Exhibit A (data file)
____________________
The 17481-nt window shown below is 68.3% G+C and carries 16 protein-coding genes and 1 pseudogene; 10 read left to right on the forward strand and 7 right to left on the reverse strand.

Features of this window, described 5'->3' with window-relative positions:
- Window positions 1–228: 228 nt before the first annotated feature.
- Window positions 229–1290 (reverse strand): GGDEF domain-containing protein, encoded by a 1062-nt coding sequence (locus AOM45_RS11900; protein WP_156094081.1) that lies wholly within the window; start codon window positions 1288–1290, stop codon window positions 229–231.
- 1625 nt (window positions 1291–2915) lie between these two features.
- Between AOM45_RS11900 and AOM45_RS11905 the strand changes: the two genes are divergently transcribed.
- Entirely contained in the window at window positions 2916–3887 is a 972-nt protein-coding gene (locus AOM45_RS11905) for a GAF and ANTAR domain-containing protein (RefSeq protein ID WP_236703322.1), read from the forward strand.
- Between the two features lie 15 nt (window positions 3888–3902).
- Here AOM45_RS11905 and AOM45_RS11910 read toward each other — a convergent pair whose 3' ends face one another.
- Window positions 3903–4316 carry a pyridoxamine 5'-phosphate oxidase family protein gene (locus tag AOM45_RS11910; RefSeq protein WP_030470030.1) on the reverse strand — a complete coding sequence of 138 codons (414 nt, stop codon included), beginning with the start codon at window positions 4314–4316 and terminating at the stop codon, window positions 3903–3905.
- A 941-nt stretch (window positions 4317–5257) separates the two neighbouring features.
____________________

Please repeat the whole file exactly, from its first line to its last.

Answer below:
The 17481-nt window shown below is 68.3% G+C and carries 16 protein-coding genes and 1 pseudogene; 10 read left to right on the forward strand and 7 right to left on the reverse strand.

Features of this window, described 5'->3' with window-relative positions:
- Window positions 1–228: 228 nt before the first annotated feature.
- Window positions 229–1290 (reverse strand): GGDEF domain-containing protein, encoded by a 1062-nt coding sequence (locus AOM45_RS11900; protein WP_156094081.1) that lies wholly within the window; start codon window positions 1288–1290, stop codon window positions 229–231.
- 1625 nt (window positions 1291–2915) lie between these two features.
- Between AOM45_RS11900 and AOM45_RS11905 the strand changes: the two genes are divergently transcribed.
- Entirely contained in the window at window positions 2916–3887 is a 972-nt protein-coding gene (locus AOM45_RS11905) for a GAF and ANTAR domain-containing protein (RefSeq protein ID WP_236703322.1), read from the forward strand.
- Between the two features lie 15 nt (window positions 3888–3902).
- Here AOM45_RS11905 and AOM45_RS11910 read toward each other — a convergent pair whose 3' ends face one another.
- Window positions 3903–4316 carry a pyridoxamine 5'-phosphate oxidase family protein gene (locus tag AOM45_RS11910; RefSeq protein WP_030470030.1) on the reverse strand — a complete coding sequence of 138 codons (414 nt, stop codon included), beginning with the start codon at window positions 4314–4316 and terminating at the stop codon, window positions 3903–3905.
- A 941-nt stretch (window positions 4317–5257) separates the two neighbouring features.